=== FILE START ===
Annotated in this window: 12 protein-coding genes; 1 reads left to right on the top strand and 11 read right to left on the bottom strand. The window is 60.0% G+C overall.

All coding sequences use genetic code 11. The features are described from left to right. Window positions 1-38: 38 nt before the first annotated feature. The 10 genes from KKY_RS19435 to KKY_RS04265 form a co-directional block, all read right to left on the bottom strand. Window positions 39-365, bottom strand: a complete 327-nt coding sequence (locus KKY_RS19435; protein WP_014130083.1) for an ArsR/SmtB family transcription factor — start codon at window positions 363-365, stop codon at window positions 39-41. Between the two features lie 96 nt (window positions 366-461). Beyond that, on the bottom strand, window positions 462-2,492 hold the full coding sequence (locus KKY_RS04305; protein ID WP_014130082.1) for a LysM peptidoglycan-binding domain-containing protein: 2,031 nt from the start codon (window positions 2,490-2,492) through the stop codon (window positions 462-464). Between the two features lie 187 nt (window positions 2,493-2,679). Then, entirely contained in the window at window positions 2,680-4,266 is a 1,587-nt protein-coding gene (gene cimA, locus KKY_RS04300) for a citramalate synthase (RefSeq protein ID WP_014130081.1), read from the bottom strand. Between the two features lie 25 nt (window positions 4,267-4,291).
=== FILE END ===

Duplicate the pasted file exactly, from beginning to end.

Annotated in this window: 12 protein-coding genes; 1 reads left to right on the top strand and 11 read right to left on the bottom strand. The window is 60.0% G+C overall.

All coding sequences use genetic code 11. The features are described from left to right. Window positions 1-38: 38 nt before the first annotated feature. The 10 genes from KKY_RS19435 to KKY_RS04265 form a co-directional block, all read right to left on the bottom strand. Window positions 39-365, bottom strand: a complete 327-nt coding sequence (locus KKY_RS19435; protein WP_014130083.1) for an ArsR/SmtB family transcription factor — start codon at window positions 363-365, stop codon at window positions 39-41. Between the two features lie 96 nt (window positions 366-461). Beyond that, on the bottom strand, window positions 462-2,492 hold the full coding sequence (locus KKY_RS04305; protein ID WP_014130082.1) for a LysM peptidoglycan-binding domain-containing protein: 2,031 nt from the start codon (window positions 2,490-2,492) through the stop codon (window positions 462-464). Between the two features lie 187 nt (window positions 2,493-2,679). Then, entirely contained in the window at window positions 2,680-4,266 is a 1,587-nt protein-coding gene (gene cimA, locus KKY_RS04300) for a citramalate synthase (RefSeq protein ID WP_014130081.1), read from the bottom strand. Between the two features lie 25 nt (window positions 4,267-4,291).